Mark Seemann – Code that fits in your head (2021) 

Format: book.

Excellent book describing what the author finds to be often missed but important topics within the field. Includes chapters on managing complexity, continuous integration, teamwork practices, and more. I appreciated the hands-on approach, where each chapter adds a new layer to the example project of a restaurant reservation system. This book is included in the craftsmanship program at Strongminds, and my colleague Rasmus Mikkelstrup has written an article series that I recommend reading for more detailed reflections on it.



Princeton University: Algorithms I + II 

Format: recorded lectures with automatically graded problem sets.  

A tough but exciting course about fundamental algorithms and data structures and a bit of the theory behind them. The autograder on the assignments is thorough and strict, which pushes you to optimize your algorithms. Luckily, there is a semi-active course forum for discussing the assignments. This is not a beginner’s course, but I highly recommend it to people who have built a basic understanding of programming, design principles, and software development tools, and are looking for new challenges. The range of exercise topics does a good job of illustrating what can be done with well-crafted algorithms. 

Link (part 1/2): 


Noroff Accelerate: Frontend Javascript + Backend Java Bootcamps 

Format: live lectures, weekly pair assignments, and a month-long group project. 

Good hands-on introduction to the current state of web development. As a full-time bootcamp, this is a costly course, and I was lucky to have it financed by my prior job at Experis. You should know some programming before starting this course, as the lectures quickly skip past the basics and into topics like the pros and cons of different frontend frameworks, or how to apply object-oriented principles to the specific context of a REST API. The final project of creating a full-stack application with a group of other participants was a very nice experience as well, and one that can otherwise be hard to come by outside of IT educations.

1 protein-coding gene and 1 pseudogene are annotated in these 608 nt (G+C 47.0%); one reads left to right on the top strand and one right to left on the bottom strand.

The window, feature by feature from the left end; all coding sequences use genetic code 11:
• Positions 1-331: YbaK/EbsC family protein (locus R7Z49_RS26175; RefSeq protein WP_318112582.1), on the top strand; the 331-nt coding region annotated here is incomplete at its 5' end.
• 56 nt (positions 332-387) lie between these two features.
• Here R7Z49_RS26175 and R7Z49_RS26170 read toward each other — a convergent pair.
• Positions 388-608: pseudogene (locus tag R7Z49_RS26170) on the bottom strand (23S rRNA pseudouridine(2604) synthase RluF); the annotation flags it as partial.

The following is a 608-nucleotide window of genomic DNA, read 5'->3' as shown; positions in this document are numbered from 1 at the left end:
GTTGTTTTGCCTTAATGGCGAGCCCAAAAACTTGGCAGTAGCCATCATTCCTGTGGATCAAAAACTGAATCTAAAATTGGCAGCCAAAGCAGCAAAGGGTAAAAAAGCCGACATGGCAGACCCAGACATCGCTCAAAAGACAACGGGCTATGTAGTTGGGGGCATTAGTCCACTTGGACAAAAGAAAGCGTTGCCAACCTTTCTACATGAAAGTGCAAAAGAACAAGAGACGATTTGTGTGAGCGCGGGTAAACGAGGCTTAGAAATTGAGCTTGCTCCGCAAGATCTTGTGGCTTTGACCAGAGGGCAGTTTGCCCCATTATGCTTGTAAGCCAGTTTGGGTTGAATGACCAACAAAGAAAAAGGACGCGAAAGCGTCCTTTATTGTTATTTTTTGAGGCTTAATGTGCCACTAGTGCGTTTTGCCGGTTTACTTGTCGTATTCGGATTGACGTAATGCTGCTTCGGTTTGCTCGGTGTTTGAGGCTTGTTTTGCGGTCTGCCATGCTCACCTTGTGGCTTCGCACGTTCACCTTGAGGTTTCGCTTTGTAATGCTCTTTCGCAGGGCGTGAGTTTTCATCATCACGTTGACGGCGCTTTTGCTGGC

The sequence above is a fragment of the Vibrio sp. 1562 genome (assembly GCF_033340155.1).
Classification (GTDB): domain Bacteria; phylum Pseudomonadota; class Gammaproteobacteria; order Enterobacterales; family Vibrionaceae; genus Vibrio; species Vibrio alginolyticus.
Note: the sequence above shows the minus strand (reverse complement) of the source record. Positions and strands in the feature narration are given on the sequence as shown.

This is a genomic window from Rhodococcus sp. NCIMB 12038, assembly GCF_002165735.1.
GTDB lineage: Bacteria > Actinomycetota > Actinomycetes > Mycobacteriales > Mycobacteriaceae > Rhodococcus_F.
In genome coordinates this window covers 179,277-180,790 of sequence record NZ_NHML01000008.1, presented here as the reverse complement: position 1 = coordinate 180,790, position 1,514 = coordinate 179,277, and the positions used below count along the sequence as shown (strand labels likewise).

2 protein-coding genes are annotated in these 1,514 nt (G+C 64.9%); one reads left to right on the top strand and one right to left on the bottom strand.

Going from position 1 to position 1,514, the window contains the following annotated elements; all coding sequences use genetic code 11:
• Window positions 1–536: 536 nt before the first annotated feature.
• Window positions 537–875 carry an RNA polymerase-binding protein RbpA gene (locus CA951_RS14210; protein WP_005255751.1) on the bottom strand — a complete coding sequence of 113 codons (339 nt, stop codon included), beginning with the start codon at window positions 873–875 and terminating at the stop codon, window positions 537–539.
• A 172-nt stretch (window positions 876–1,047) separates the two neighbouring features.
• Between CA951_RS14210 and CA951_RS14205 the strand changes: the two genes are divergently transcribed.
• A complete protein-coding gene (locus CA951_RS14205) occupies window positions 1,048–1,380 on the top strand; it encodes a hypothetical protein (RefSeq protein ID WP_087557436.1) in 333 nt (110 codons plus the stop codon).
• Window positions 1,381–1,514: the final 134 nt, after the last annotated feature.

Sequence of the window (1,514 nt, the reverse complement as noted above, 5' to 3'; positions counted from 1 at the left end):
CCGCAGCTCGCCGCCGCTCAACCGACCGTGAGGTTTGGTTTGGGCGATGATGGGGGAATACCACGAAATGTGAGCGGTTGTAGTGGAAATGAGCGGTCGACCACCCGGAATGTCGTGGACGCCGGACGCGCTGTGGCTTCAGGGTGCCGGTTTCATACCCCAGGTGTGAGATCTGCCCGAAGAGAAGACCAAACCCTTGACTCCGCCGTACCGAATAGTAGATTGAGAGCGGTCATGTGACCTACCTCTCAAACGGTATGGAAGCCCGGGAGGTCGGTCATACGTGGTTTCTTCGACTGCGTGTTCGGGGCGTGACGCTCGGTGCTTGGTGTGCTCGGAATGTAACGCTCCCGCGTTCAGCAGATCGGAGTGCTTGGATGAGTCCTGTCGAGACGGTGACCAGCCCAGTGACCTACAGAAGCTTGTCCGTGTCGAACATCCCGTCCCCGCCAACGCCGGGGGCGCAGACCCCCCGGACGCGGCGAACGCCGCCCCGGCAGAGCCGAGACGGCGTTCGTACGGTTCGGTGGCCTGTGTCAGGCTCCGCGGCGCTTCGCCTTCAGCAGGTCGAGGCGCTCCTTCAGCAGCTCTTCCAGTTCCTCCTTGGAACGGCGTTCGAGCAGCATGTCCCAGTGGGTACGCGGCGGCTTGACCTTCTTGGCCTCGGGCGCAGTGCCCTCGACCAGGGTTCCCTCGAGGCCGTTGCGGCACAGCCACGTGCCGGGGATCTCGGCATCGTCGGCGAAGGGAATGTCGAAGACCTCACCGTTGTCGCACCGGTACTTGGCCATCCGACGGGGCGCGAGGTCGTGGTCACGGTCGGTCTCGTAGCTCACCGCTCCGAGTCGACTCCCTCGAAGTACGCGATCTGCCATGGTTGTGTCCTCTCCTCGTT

Talk to people! 

Perhaps the most important piece of advice that I can give new developers, especially ones without a formal educational environment to learn in, is to find somebody to talk to about software. In Aarhus, I found CoCoders working to open up software development to people who do not consider themselves (stereo)typical programmers. Tech City Aarhus hosts similar events, and I suspect that many cities will have these kinds of organizations. Finding places to talk to people about the field has been very useful to me and helped direct my search for both study resources and job opportunities. 

Along the way, I was lucky to meet some very kind people who would answer my questions about all sorts of things. In my experience, most people are eager to help if you just ask, and they can be found anywhere – apart from dedicated IT events, your roommates, family, LinkedIn, and your karate club are all reasonable places to go looking. Finding my way as a software developer would have been impossible without these conversations, and with this article, I hope to pass on some of that help to others. If you have any questions or would like more specific advice, feel free to reach out to me on LinkedIn or at 



Farley, David – Modern Software Engineering (2022, Addison-Wesley) 

Seemann, Mark – Code that fits in your Head (2021, Addison-Wesley)